‘K bank’ opens as Korea’s first online-only bank
While the bank’s most notable feature might be its complete lack of brick-and-mortar branches, the primary goal of K bank is to provide loans to a wider population than currently available. Interest rates will range from as low as 4.2 percent to as high as 9 percent.
The niche market that K bank is targeting is known in Korea as the “midrate loan market,” where borrowers have a credit score of four to seven on a scale of 1 to 10, with 10 being the worst. These borrowers can theoretically receive loans with interest rates of 5 to 10 percent, but local commercial banks are often reluctant to lend to them, forcing borrowers to turn to savings banks. These savings banks are technically consumer finance companies that often charge rates in the double digits.
K bank believes it can provide less burdensome rates through its cost-cutting business model and a credit rating system that utilizes a bigger pool of data than that available to other banks, allowing it to make more precise and nuanced judgements of borrowers’ ability to repay loans.
The public’s interest in the bank on its first day looked promising. As of 6:30 p.m., over 20,000 people opened new accounts, and more than 1,000 loans were issued.
K bank’s main competitor, Kakao Bank, is expected to gain final regulatory approval some time this week. A consortium led by the operator of Korea’s most widely used messaging app, KakaoTalk, is leading the project.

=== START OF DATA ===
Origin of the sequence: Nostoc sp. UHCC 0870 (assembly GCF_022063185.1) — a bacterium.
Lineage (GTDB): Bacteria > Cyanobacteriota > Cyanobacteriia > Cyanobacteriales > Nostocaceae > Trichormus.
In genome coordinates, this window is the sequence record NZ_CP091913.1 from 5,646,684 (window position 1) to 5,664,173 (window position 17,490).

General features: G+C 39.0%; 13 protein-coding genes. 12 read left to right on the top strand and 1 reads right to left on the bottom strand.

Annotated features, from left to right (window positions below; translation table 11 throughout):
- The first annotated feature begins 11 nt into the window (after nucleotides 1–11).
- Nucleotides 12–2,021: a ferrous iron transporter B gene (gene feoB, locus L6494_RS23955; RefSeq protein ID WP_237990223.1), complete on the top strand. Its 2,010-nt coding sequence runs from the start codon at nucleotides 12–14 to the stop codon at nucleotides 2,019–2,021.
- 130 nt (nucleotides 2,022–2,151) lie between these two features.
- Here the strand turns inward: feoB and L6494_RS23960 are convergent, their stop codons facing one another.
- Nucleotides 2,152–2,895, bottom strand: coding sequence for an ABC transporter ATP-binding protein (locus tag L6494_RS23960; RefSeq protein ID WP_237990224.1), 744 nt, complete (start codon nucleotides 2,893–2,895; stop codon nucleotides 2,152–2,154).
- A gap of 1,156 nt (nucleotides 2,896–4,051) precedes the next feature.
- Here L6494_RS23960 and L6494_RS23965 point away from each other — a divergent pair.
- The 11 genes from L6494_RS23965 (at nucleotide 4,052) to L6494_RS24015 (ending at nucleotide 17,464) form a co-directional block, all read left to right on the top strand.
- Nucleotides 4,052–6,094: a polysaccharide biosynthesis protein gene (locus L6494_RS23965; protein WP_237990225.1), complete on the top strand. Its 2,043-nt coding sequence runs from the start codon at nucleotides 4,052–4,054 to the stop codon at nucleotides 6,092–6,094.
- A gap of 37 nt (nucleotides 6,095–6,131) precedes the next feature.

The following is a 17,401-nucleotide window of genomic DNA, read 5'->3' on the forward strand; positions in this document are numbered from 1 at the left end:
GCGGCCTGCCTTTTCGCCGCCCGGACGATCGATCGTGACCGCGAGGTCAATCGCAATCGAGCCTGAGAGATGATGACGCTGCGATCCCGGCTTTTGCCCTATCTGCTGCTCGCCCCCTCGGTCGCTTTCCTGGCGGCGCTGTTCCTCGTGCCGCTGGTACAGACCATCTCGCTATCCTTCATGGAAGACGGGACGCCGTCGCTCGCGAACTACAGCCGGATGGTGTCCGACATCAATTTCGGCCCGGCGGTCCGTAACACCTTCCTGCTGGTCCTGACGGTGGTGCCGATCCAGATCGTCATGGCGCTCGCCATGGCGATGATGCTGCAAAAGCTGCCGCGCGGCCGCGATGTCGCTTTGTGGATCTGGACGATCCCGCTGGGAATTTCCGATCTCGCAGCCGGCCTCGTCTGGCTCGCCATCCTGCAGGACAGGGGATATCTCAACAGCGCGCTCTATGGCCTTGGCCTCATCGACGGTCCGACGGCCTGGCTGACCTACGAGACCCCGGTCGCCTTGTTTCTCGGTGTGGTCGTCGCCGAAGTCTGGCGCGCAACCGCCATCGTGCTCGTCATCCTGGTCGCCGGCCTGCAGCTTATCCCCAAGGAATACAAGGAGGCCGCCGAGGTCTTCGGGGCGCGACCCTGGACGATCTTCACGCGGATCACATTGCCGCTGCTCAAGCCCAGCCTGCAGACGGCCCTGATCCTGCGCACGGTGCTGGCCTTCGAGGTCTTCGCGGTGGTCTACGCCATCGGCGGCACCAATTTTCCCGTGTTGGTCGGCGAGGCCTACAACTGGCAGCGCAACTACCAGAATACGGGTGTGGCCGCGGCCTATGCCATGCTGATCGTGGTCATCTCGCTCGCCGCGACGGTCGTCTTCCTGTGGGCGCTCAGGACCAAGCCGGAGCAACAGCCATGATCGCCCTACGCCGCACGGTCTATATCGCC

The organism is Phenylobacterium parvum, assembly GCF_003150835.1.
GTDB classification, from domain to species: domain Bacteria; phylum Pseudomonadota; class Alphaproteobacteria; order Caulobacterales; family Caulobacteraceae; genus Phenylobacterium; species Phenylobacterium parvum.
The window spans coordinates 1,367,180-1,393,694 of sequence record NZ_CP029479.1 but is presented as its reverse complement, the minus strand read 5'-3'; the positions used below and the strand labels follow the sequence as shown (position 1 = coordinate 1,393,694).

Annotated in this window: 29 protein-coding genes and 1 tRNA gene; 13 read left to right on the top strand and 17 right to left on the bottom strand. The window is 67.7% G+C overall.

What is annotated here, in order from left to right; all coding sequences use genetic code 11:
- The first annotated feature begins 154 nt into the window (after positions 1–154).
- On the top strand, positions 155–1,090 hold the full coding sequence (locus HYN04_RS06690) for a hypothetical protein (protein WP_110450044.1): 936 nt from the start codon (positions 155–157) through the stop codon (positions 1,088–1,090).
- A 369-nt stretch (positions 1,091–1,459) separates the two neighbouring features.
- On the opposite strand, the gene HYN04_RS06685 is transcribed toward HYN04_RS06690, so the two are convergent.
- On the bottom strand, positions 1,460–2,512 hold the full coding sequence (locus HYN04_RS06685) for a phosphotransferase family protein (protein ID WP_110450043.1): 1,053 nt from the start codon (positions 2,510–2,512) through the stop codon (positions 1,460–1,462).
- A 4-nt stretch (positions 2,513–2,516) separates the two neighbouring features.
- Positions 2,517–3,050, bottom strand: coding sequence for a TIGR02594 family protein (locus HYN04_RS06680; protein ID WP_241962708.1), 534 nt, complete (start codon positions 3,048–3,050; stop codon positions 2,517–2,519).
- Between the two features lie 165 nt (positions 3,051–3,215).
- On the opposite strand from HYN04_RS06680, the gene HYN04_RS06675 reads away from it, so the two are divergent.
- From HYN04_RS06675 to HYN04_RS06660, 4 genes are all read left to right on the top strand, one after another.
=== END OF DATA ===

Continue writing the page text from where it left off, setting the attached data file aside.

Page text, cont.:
Once they go into operation, K bank and Kakao Bank will “bring innovation to the financial industry beyond competition,” said Yim Jong-yong, chairman of the Financial Services Commission, the country’s financial regulatory agency. The commissioner added that 450 “high-quality jobs” have already been created through the two internet-only banks, and the ripple effect could generate as many as 2,400 jobs in the tech sector.
Still, internet-only banks have some hurdles to overcome to find a solid footing in Korea. For one thing, the Banking Act, a law intended to separate banking from commerce, bars tech companies like KT, a shareholder in K bank, and Kakao from holding more than 10 percent stakes in their banks and pouring in more reserve capital. As a result, they each hold 8 percent in K bank and Kakao Bank.
“We started out with 250 billion won as starting capital,” said Shim Sung-hoon, president and CEO of K bank. “We can run our business for the time being with money we receive from customers as savings, but without additional capital, our BIS ratio [a global standard to measure banks’ capital soundness] may worsen quickly.”
BY CHOI HYUNG-JO [firstname.lastname@example.org]